In Italy cuisine is considered a kind of art. Great chefs as Gualtiero Marchesi or Gianfranco Vissani are seen as half-way between TV stars and magicians. Italians are extremely proud of their culinary tradition and generally love food and talking about it. However, they are not so fond of common preconceptions, such as that Italian food is only pizza and spaghetti. They also have a distaste for "bastardized" versions of their dishes that are popular elsewhere, and many Italians have a hard time believing that the average foreigner can't get even a basic pasta dish "right".
A note about service: do not expect the kind of dedicated, focused service you will find in American restaurants. In Italy this is considered somewhat annoying and people generally prefer to be left alone when consuming their meal. You should expect the waiter to come and check on you after your first course, maybe to order something as second course.
You should consider that Italy's most famous dishes like pizza or spaghetti are quite lame for Italians, and eating in different areas can be an interesting opportunity to taste some less well known local specialty. Even for something as simple as pizza there are significant regional variations. That of Naples has a thick, soft crust while that of Rome is considerably thinner and crustier.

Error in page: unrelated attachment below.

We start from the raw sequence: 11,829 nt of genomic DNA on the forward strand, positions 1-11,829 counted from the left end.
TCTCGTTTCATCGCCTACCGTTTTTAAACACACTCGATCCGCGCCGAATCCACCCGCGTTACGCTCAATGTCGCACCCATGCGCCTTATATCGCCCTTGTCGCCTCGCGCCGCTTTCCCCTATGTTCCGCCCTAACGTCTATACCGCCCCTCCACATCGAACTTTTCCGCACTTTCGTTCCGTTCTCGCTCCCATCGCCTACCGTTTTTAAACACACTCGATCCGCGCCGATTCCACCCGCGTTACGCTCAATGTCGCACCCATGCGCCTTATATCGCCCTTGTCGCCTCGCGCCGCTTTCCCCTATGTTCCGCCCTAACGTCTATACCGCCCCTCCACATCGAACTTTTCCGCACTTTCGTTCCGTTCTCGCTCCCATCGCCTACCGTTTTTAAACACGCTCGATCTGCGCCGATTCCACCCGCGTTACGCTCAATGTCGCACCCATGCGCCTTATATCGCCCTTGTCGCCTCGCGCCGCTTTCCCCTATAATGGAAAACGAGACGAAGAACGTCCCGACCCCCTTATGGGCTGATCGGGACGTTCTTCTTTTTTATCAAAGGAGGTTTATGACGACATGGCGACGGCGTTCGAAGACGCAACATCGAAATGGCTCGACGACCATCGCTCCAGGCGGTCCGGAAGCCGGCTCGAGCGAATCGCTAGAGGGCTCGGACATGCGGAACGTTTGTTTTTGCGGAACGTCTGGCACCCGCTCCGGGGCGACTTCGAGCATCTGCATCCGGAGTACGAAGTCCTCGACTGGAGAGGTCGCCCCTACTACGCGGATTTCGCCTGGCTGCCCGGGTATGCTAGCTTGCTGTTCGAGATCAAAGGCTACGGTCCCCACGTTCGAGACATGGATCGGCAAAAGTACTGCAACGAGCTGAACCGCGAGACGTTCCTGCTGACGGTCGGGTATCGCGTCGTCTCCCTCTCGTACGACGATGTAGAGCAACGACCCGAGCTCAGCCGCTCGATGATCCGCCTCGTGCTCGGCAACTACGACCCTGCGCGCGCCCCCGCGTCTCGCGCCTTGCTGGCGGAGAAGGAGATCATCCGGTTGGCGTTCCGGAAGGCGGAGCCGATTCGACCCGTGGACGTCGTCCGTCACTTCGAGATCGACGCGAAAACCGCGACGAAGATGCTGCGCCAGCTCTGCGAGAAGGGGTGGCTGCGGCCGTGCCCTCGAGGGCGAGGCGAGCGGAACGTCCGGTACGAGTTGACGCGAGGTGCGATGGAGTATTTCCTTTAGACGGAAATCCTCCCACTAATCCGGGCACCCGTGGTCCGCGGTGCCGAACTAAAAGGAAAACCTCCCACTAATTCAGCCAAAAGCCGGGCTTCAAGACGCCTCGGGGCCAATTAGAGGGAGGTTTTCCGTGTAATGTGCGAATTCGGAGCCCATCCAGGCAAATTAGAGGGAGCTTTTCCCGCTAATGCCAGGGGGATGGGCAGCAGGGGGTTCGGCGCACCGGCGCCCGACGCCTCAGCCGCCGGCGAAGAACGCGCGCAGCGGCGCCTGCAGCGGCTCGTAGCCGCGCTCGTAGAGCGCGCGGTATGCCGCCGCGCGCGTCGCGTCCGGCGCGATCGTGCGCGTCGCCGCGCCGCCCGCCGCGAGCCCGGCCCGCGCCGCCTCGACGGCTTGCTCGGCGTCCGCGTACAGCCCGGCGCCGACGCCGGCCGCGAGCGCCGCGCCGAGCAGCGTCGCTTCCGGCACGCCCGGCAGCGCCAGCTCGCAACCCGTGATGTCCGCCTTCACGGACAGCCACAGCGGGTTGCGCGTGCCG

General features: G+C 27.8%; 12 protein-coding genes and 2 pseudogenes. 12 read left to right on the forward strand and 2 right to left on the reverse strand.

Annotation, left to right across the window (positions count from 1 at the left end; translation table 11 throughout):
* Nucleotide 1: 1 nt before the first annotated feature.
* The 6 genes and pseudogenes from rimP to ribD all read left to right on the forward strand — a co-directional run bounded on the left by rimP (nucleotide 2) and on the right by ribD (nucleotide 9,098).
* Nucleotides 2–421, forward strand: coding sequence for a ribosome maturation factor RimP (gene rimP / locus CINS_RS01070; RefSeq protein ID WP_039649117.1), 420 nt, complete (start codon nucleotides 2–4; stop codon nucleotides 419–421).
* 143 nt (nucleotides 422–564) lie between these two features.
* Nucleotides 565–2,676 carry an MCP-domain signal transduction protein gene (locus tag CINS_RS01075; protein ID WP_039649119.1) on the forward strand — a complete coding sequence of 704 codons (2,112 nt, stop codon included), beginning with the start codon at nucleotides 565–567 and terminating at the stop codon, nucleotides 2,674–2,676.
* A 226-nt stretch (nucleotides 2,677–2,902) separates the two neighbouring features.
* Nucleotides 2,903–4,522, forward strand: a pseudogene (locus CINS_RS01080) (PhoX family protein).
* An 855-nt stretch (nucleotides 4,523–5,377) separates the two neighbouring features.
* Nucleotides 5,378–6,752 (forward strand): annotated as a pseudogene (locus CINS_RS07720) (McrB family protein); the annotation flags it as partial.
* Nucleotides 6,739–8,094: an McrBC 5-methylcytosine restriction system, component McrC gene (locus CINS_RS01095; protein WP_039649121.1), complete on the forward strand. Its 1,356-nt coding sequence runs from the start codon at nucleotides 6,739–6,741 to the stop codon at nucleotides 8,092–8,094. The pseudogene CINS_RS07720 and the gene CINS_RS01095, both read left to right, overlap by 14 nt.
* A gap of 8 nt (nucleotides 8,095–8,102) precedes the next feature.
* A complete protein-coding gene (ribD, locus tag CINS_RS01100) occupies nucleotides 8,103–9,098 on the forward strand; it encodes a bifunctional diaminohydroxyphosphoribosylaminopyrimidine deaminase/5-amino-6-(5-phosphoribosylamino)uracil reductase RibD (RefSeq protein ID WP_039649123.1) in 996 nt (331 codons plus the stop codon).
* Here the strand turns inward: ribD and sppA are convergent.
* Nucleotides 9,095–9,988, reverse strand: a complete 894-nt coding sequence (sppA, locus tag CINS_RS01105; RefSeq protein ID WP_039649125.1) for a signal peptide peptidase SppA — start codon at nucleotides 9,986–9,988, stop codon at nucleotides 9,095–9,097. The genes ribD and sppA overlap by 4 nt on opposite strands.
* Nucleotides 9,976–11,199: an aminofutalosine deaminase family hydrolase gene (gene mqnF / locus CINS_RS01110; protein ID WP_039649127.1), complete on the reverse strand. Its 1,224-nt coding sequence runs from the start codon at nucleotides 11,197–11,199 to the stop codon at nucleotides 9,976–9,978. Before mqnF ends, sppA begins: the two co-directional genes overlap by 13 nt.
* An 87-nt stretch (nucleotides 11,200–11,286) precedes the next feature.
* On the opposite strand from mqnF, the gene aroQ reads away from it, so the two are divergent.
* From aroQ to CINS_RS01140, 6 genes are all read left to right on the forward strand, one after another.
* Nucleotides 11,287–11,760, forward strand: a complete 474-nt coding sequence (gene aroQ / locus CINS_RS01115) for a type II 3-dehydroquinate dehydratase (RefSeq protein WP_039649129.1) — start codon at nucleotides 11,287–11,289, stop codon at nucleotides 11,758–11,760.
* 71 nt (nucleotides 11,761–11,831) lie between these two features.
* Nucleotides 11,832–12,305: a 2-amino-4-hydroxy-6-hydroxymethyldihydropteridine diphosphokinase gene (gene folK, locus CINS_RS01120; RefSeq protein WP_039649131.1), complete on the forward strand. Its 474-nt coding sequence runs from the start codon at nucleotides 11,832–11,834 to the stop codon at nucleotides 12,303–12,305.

When dining out with Italians read the menu and remember that almost every restaurant has a typical dish and some towns have centuries-old traditions that you are invited to learn. People will be most happy when you ask for local specialties and will gladly advise you.
In Northern Italy at around 17:00 most bars will prepare for an aperitivo especially in cosmopolitan Milan, with a series of plates of nibbles, cheese, olives, meat, bruschetta and much more... This is NOT considered a meal and should you indulge yourself in eating as if it was dinner, you would most likely not be very much appreciated. All this food is typically free to anyone who purchases a drink but it is intended to be a premeal snack.
restaurants and bars
Italian bars in the center of major cities charge more typically double whatever the final bill is if you drink or eat seated at a table outside rather than standing at the bar or taking your order to go. This is because bars are charged a very high tax to place tables and chair outside, so since most people do not use tables anyway, they had decided long ago to only charge those who do. The further away you are from the center streets, the less this rule is applied. When calling into a bar for a coffee or other drink you first go to the cash register and pay for what you want. You then give the receipt to the barman, who will serve you.
Restaurants always used to charge a small coperto cover charge. Some years ago attempts were made to outlaw the practice, with limited success. The rule now seems to be that if you have bread a coperto can be charged but if you specifically say that you don't want bread then no coperto can be levied. This has happened mainly because of backpackers who sat at a table, occupied it for an hour by just ordering a drink or a salad and consuming enormous amounts of bread.